Erm, I reckon he is right. If one kills a process then the OS will kill it right away, it won't wait around for the final block to run. Well at least for windows NT, I'd be surprised if any other OS behaved differently.
    http://blogs.msdn.com/oldnewthing/archive/2004/07/22/191123.aspx
     
      OTOH maybe the idea of giving a question that is diliberately wrong is a fairly mean question. :)
     


    On the off chance you were confused, I believe Alex was in normal type, and the interviewer was in underlined italics.  And I concur: Alex is right.  Consider:

    try {
      while(true) {
        sleep(60);
      }
    } catch {/* whatever */
    } finally {
      printf('Finally!');
    }

    If you kill the thread this is running in in any of a number of ways, obviously, you're never going to hit the finally.  The OS doesn't give a shit about your language's try construct, especially if you kill -9 the process.  Conceivably, some language runtimes might intercept some less aggressive signals and throw a "ProcessShutdownException", but really, at the most basic level, you have to ask yourself:

    "If any code in a finally block was guaranteed to run in full, how the hell would the OS ever kill a process?"  Obviously, you could just stick a while(true){} in the finally block, and your process would be immortal!


  • @Rodyland said:


    I: "So what you're saying is that you've really only got 1 year of coding experience."
    Me: <wtf>?!?!

    ... when the obvious answer should have been:

    "Oh no, I write worlds best practice specification documents. It's definitely 3 years coding."

    @rbanzai said:

    ........

    Interviewer: You said you have a degree from U.C.L.A.?
    Me: Yes
    Interviewer: What major?
    Me: History
    Interviewer: What's that good for? Answering 'Jeopardy' questions?

    .....

    I swear that questions like these are designed to see if you have a sense of humour.....

    I remember an interview where the guy started off asking a few simple questions about prvious jobs, etc, then as soon as answered his first technical question, about j2ee XML libraries IIRC, he started grilling me. He sat there with this wierd half smile that made me really unsure if he was being freindly, laughing at some private joke or about to tear my throat out with his bare hands. He asked question after question in finer and finer detail about whatever question I had just answered. I don't normally get nervous, but I was sweating that time. I got a lot of answers wrong, answers to subjects I knew inside out and backwards. When I could summon the presence of mind I corrected myself but in general I left feeling like an absolute fool.

    Amazingly, he hired me, and it turned out that he wasn't really sure of the answers to the questions he was asking. I guess he wanted to see how I handled myself under pressure. I suppose my phone interview, references and work history must have satisfied the technical requirements.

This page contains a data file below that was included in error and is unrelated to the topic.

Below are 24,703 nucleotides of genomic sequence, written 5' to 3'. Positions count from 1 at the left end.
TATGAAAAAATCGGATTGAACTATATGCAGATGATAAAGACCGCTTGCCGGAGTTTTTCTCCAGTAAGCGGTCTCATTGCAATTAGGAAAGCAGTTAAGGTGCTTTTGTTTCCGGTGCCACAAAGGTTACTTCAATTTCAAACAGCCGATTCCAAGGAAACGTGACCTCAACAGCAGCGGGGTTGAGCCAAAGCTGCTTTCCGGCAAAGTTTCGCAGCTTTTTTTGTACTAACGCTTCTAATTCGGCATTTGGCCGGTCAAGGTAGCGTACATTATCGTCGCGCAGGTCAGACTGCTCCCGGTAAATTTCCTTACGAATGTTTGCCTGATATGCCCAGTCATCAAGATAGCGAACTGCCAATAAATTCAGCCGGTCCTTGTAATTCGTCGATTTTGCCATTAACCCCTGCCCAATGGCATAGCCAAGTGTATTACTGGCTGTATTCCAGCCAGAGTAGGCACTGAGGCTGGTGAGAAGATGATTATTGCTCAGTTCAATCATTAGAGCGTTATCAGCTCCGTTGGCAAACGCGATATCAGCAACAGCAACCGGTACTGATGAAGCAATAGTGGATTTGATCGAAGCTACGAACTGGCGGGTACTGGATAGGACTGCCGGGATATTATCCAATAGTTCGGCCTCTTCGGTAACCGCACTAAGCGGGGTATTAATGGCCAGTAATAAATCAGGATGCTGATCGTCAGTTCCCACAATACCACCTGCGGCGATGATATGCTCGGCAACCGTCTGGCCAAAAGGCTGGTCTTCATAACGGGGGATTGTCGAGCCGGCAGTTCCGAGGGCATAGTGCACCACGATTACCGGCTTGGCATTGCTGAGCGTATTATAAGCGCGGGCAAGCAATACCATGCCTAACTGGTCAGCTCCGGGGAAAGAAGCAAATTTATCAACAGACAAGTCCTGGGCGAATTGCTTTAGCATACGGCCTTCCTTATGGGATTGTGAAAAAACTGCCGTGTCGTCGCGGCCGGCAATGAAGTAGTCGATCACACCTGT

• No, I have a sense of humor. This guy was being a prick. He was like that through the whole interview.

    What's funny is for my current job with a complete incompetent for a boss I never interviewed with anyone from the company. I interviewed with their temporary outside HR consultant. Then they fumbled around for a day or so before she called back with the offer. I started working there and had never even met someone from the company. I can only imagine how hideous the interview would've been with my actual boss. Probably wouldn't have taken the job. :)



  • @merreborn said:


    On the off chance you were confused, I believe Alex was in normal type, and the interviewer was in underlined italics.

      Indeed you are right, I thought that Alex was the person doing the hiring. :(



  • "I want to make sure you understand what this position is for..."
    He wasn't sure at the initial interview if I was qualified for the Associate Software Engineer position.

    I scored higher on his tests than the Senior position applicants did.

    Oh, a year later, I'm still ASE.

    x-p



  • <offtopic>
    Interviewer:
    If you are writing a SQL script, what would you prefer, a loop or a cursor?

    (I didn't know about cursors at that time, so)

    Me += Bluff:
    Well, the best answer to that question is "It depends", because, in the end, we are talking about server resources... so everything depends on the purpose of the query or even on the specs or the design I'm trying to implement.

    (He seemed satisfied with the response and I got the job, wee!)

    It was several years ago but I still laugh when I remember it  =)
    And no, the interview was not for a DBA position

    </offtopic>



  • My worst interview memory was not a question asked, but rather in the way I prepared for the Interview.



    The company I was currently working for (we will call "Medium -Sized
    Managed Care Provider") touted itself as "The Nations Leading Managed
    Care Organization", and justfiably I put that on my resume...... 
    The same resume I sent to "Larger-Sized Managed Care Provider".



    The very first remark from the interviewer went along the lines "So
    you're working at Medium-Sized Managed Care, the nations leading
    managed care organization.  We at Larger-Sized Managed Care like
    to think differently."  At that point in the interview I felt
    packing up and going home.  My mind went blank and I forgot 
    everything I had wanted to talk about. 



    The rest of the interview went well and by the time I got home they had left me voice-mail, and an offer.



    Sometimes it pays to be a bit naive.  Or maybe I dazzled them with my quick witted response... "Well Umm.. DOH!"